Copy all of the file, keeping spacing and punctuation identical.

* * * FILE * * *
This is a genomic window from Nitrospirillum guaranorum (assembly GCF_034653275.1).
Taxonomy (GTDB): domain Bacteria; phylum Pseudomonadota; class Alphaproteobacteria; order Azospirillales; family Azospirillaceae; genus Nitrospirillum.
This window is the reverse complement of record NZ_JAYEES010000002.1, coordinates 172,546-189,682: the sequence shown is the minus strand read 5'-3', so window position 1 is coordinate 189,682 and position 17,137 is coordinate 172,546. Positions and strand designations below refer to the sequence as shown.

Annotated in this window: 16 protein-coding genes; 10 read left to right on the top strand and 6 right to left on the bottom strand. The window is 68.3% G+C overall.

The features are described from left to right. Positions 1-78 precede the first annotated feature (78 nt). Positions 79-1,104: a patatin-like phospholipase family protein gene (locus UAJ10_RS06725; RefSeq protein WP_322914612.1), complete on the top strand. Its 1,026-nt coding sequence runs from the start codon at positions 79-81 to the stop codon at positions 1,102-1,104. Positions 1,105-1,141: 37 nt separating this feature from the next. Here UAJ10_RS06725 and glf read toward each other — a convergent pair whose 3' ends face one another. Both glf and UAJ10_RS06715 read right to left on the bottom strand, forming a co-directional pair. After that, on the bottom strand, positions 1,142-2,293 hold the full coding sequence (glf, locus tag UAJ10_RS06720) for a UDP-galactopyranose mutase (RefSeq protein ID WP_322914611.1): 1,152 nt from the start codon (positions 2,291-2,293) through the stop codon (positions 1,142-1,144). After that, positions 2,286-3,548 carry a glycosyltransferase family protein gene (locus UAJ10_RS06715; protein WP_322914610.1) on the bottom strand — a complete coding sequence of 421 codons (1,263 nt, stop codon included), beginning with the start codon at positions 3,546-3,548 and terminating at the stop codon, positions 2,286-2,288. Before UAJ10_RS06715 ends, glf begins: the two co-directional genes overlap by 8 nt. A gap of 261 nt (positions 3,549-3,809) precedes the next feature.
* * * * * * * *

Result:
This is a genomic window from Nitrospirillum guaranorum (assembly GCF_034653275.1).
Taxonomy (GTDB): domain Bacteria; phylum Pseudomonadota; class Alphaproteobacteria; order Azospirillales; family Azospirillaceae; genus Nitrospirillum.
This window is the reverse complement of record NZ_JAYEES010000002.1, coordinates 172,546-189,682: the sequence shown is the minus strand read 5'-3', so window position 1 is coordinate 189,682 and position 17,137 is coordinate 172,546. Positions and strand designations below refer to the sequence as shown.

Annotated in this window: 16 protein-coding genes; 10 read left to right on the top strand and 6 right to left on the bottom strand. The window is 68.3% G+C overall.

The features are described from left to right. Positions 1-78 precede the first annotated feature (78 nt). Positions 79-1,104: a patatin-like phospholipase family protein gene (locus UAJ10_RS06725; RefSeq protein WP_322914612.1), complete on the top strand. Its 1,026-nt coding sequence runs from the start codon at positions 79-81 to the stop codon at positions 1,102-1,104. Positions 1,105-1,141: 37 nt separating this feature from the next. Here UAJ10_RS06725 and glf read toward each other — a convergent pair whose 3' ends face one another. Both glf and UAJ10_RS06715 read right to left on the bottom strand, forming a co-directional pair. After that, on the bottom strand, positions 1,142-2,293 hold the full coding sequence (glf, locus tag UAJ10_RS06720) for a UDP-galactopyranose mutase (RefSeq protein ID WP_322914611.1): 1,152 nt from the start codon (positions 2,291-2,293) through the stop codon (positions 1,142-1,144). After that, positions 2,286-3,548 carry a glycosyltransferase family protein gene (locus UAJ10_RS06715; protein WP_322914610.1) on the bottom strand — a complete coding sequence of 421 codons (1,263 nt, stop codon included), beginning with the start codon at positions 3,546-3,548 and terminating at the stop codon, positions 2,286-2,288. Before UAJ10_RS06715 ends, glf begins: the two co-directional genes overlap by 8 nt. A gap of 261 nt (positions 3,549-3,809) precedes the next feature.